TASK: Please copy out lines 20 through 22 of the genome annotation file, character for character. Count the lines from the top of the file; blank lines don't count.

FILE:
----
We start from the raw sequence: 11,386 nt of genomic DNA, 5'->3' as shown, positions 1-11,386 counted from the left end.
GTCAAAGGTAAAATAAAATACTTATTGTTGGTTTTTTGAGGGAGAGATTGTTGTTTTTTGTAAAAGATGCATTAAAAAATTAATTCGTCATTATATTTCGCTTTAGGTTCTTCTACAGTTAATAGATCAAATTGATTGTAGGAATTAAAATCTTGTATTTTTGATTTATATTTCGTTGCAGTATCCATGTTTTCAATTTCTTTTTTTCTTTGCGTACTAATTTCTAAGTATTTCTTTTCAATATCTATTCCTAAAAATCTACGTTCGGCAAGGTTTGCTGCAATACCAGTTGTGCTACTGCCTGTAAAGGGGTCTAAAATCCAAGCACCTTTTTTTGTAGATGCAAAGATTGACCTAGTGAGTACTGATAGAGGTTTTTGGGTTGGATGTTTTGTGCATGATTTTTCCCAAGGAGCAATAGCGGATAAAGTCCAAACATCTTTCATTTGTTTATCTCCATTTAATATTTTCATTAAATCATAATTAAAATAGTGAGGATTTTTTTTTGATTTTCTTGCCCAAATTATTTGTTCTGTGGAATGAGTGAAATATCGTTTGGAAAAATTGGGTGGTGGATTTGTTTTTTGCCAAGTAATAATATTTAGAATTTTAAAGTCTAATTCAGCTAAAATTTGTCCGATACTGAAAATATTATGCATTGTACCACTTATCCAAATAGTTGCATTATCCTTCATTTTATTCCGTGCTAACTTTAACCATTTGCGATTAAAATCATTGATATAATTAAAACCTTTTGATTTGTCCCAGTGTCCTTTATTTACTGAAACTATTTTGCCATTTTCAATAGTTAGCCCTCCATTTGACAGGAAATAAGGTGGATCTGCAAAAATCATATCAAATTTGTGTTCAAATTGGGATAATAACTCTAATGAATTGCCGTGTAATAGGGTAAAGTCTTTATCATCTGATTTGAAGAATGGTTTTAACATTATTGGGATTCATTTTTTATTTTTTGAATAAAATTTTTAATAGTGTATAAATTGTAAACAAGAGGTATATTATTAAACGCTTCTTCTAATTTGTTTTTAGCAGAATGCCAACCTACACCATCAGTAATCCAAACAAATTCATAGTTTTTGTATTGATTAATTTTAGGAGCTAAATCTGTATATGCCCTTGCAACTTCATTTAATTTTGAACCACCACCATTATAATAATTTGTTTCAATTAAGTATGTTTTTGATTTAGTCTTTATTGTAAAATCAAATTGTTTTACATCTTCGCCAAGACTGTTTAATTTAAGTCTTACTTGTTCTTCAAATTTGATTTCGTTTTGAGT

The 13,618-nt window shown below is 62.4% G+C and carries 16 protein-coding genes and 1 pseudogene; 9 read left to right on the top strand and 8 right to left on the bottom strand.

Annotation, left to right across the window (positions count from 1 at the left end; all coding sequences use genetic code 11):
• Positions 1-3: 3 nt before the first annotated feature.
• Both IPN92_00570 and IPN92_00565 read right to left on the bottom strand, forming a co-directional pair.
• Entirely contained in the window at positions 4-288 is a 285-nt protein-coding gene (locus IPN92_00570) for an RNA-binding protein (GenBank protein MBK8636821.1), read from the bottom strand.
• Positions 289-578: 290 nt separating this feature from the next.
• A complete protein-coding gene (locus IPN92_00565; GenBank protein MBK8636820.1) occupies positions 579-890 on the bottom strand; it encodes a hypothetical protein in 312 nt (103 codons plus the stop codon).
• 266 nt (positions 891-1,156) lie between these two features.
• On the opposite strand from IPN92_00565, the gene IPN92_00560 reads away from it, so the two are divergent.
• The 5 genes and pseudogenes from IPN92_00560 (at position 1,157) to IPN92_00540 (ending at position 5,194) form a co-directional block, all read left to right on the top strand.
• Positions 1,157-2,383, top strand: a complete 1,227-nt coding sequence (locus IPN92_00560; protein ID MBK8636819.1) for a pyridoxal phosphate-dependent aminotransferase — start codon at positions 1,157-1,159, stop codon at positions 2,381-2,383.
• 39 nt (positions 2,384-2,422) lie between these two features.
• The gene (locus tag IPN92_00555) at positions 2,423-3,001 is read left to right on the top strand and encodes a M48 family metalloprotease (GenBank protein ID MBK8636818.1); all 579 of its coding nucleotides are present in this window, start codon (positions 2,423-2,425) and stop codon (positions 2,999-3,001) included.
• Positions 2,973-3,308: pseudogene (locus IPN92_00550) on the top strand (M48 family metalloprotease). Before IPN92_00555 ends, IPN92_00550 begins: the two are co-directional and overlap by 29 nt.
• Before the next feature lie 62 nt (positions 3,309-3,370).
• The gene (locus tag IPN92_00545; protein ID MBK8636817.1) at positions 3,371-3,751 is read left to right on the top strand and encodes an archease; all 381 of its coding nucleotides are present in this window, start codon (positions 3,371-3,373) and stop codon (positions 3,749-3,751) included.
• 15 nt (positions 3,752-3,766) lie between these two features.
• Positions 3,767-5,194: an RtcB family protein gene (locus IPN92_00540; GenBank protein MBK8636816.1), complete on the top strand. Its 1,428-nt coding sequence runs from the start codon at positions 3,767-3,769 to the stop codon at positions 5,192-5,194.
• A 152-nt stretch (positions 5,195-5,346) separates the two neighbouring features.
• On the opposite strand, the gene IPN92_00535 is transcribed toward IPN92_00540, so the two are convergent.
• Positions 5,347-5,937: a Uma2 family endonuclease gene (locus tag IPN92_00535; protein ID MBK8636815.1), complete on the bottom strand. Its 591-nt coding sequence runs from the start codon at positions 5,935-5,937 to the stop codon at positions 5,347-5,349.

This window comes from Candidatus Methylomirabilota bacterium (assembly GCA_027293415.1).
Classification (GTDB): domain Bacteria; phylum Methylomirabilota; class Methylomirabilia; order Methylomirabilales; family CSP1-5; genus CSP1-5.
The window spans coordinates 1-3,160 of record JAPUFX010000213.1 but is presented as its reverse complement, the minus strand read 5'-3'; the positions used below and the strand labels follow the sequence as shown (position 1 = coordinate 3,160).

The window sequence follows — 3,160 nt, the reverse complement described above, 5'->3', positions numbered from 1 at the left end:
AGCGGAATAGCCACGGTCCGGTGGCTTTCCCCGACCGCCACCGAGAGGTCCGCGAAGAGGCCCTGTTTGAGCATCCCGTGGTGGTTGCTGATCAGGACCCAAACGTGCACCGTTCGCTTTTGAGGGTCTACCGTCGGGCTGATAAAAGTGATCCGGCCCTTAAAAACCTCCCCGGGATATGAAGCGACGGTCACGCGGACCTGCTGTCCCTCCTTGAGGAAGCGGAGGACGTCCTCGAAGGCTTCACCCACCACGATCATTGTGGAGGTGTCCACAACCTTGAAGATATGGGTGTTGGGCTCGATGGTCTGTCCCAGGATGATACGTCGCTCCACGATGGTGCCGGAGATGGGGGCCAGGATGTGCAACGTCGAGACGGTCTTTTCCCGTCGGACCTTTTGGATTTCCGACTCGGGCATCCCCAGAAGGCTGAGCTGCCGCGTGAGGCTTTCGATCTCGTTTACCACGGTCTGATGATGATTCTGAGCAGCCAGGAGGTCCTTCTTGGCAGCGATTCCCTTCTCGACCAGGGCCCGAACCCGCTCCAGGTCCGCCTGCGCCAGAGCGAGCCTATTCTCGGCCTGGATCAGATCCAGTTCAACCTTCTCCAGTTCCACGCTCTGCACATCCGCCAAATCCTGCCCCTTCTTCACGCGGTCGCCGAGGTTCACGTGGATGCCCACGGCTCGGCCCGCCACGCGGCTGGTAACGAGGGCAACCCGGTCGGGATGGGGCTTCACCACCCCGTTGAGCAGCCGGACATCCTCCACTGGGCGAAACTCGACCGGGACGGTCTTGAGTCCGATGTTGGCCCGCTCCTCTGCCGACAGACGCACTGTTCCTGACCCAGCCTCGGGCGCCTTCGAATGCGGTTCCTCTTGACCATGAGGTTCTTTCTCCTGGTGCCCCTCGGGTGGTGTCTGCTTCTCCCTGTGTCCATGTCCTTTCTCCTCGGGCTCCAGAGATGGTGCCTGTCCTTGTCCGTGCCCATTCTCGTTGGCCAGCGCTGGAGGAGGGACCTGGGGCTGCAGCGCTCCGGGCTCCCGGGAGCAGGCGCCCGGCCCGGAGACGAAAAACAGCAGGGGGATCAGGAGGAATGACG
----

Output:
• Positions 3,767-5,194: an RtcB family protein gene (locus IPN92_00540; GenBank protein MBK8636816.1), complete on the top strand. Its 1,428-nt coding sequence runs from the start codon at positions 3,767-3,769 to the stop codon at positions 5,192-5,194.
• A 152-nt stretch (positions 5,195-5,346) separates the two neighbouring features.
• On the opposite strand, the gene IPN92_00535 is transcribed toward IPN92_00540, so the two are convergent.